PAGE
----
California dad creates "Playborhood" to encourage kids to play freely

"Playborhood" for kids

A creative dad in the Bay area is pushing back against helicopter parenting. He created what he calls a “Playborhood,” a challenge to supervised play dates and scheduled activities. Kids can bounce around and take risks – and some parents don’t like it.

Within minutes of Mike Lanza and his sons arriving home from school, their backyard and driveway fill-up with kids.

“It has enough fun things that kids never get bored,” Lanza said.

The Playborhood is a place where neighborhood kids can play freely – so freely, some parents might find it alarming.

“Some element of risk is okay. I want my kids to push themselves. I want them to try things and I want them to have fun,” Lanza said. “Let’s face it, it’s no fun if there’s all this safety stuff around.”

Playborhood  CBS News

Lanza wants kids to have so much fun they’ll willingly choose this over electronic gadgets and games.

“Here you are, you’re an app developer, you’re in Silicon Valley and you’re telling kids to get off their screens and get outside?” Blackstone asked.

“I want them to have a great experience in the real world. I think that’s fundamental,” Lanza said.

Eight-year-old Colin Young begged to be dropped off at the Playborhood.

“What would you be doing if you weren’t doing this today?” Blackstone asked him.

“Trying to find ways to do something extremely dangerous at the park,” Colin said.

“Why do you like to do things that are extremely dangerous?” Blackstone asked.

“Because it’s fun,” Colin said.

The thrill of danger also keeps 7-year-old Brooke Breitenstein coming back. 

“When I jumped down, I was like, ‘Woooo!’ And then it felt like I landed on a cloud instead of getting really hurt,” she said. 

Brooke Breitenstein, 7 CBS News

Lanza, who has a masters degree in education, wrote a book about how playborhoods could become an alternative for kids increasingly overscheduled with extracurricular activities. At his house, any neighborhood parent can drop off a child to play. 

“You can imagine a parent coming into the backyard for the first time, seeing a kid on the peak of the two-story playhouse back there and freaking out,” Blackstone said.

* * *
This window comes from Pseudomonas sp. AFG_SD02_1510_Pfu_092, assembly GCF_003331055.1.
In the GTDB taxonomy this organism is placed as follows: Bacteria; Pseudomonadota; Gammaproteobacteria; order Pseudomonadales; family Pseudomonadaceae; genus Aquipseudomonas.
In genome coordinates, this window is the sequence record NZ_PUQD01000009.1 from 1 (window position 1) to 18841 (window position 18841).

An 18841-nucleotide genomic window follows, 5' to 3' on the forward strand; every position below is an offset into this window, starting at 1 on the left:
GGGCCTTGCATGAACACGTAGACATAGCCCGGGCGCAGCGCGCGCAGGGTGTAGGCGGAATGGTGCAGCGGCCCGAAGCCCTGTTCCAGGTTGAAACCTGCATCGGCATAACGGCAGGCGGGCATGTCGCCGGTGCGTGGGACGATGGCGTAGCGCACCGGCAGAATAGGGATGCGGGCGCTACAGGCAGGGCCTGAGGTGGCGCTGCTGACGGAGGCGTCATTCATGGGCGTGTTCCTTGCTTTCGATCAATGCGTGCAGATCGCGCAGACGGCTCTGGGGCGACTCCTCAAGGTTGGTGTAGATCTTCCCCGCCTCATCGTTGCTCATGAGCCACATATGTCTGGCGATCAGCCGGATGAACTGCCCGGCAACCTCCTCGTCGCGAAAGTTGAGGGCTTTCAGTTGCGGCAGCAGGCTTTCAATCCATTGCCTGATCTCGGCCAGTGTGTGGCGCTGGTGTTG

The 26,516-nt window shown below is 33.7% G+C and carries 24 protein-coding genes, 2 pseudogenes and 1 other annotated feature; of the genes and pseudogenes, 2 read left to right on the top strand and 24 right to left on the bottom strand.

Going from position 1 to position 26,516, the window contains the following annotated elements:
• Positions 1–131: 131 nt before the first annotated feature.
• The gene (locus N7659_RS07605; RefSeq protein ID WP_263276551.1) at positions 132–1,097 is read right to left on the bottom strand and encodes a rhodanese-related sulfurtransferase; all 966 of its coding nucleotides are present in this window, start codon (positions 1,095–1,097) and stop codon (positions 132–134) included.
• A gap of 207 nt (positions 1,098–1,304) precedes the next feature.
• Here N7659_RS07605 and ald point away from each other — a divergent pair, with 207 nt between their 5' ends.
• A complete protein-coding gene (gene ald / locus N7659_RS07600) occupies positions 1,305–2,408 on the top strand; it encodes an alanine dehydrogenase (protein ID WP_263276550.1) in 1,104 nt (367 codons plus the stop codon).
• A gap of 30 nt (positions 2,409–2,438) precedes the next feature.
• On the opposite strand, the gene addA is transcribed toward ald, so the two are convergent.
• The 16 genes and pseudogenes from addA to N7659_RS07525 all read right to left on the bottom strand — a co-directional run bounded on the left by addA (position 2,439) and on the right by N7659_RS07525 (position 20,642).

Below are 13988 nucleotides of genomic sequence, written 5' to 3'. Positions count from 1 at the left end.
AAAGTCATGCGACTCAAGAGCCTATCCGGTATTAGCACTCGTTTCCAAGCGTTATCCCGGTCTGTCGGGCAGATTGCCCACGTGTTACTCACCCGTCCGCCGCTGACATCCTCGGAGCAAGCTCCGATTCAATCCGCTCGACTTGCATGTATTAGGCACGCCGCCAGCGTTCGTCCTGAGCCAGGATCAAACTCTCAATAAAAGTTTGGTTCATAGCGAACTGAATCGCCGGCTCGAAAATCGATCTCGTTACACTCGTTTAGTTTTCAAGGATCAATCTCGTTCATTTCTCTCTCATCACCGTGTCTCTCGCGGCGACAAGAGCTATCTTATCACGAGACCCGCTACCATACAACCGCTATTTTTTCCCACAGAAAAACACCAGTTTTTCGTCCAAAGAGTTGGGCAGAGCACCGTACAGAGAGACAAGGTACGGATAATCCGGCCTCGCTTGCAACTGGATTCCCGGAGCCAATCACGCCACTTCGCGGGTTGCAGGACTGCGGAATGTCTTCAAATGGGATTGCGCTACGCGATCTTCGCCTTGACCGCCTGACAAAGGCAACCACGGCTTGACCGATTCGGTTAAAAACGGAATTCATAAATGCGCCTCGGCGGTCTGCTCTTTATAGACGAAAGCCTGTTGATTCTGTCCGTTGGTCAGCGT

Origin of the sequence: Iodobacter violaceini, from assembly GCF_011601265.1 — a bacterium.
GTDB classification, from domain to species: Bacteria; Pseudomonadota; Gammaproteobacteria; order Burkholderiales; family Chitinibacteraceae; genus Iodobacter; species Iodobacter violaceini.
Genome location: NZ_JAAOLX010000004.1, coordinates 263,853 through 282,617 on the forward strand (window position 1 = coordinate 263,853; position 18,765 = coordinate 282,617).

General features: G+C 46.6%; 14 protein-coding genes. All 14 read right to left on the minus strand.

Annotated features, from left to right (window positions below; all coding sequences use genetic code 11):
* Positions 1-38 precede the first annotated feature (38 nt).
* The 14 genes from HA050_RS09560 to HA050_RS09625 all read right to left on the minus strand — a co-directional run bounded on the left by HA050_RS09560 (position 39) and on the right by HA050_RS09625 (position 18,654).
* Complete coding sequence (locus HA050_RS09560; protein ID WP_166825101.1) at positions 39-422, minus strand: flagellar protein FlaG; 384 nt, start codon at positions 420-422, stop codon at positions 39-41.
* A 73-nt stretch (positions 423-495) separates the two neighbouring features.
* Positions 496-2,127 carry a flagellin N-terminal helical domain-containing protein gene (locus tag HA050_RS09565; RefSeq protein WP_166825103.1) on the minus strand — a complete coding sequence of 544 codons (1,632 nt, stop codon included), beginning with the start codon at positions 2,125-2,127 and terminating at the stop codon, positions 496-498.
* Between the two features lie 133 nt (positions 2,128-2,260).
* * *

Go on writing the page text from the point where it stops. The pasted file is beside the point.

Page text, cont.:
“Yeah. They didn’t just start doing that yesterday, they’ve been working up to that for a while,” Lanza said. “They’ve learned how to do it safely.”

Some experts feel he’s on to something. Bestselling author Ashley Merryman explores cutting-edge research in child development. She’s found free-play with an element of risk teaches important life skills. 

“In fact, research has actually shown that kids who spent more time in unstructured play as children were higher in creativity as adults,” Merryman said. “You have to problem-solve. You can’t predict what’s happening.”

Ten-year-old Jack craves this type of freedom. His mom supports Lanza’s vision.

Junk playground gives saws, nails & grounds to play

“Sure, he could land wrong and break his leg on the trampoline,” Jennifer Lee said. “We’ll deal with that if that happens. … You know, I was jumping out of treehouses as a kid. I don’t think it’s unusual.”

“I think it’s important to have some faith that your kids are not crazy lunatics; that kids actually don’t want to get hurt,” Lanza said. “And yes, they may want to show off but ultimately they don’t want to have a broken bone.”

“You don’t want parents to think that their kids are crazy lunatics. Do some of them think that you’re a crazy lunatic?” Blackstone asked.

“Maybe,” Lanza said, laughing.    

Melanie Thernstrom used to let her twins visit the Playborhood but decided some activities appeared unsafe. 

“My children are naturally extremely reckless. … I’ve always seen my job as much more to shut that down,” Thernstrom said.

Thernstrom said her breaking point came when her children revealed they’d been playing on the roof, not of the playhouse but atop Lanza’s multi-story home by going through the attic. Lanza told us playing on the roof hardly ever happens.

When the Lanza’s aren’t home, kids are still welcome to use the Playborhood.

“You’re not concerned that some kid’s going to get hurt and you’re going to face a lawsuit?” Blackstone asked.

“Hey, anything can happen,” Lanza said. “The other side of the ledger is, what’s the probability that our kids are going to have a wonderful life? That they’re going to have a really fun childhood? And I’ll take those odds any day.”

Kids may love Lanza’s Playborhood, but for risk-averse parents, it requires a leap of faith.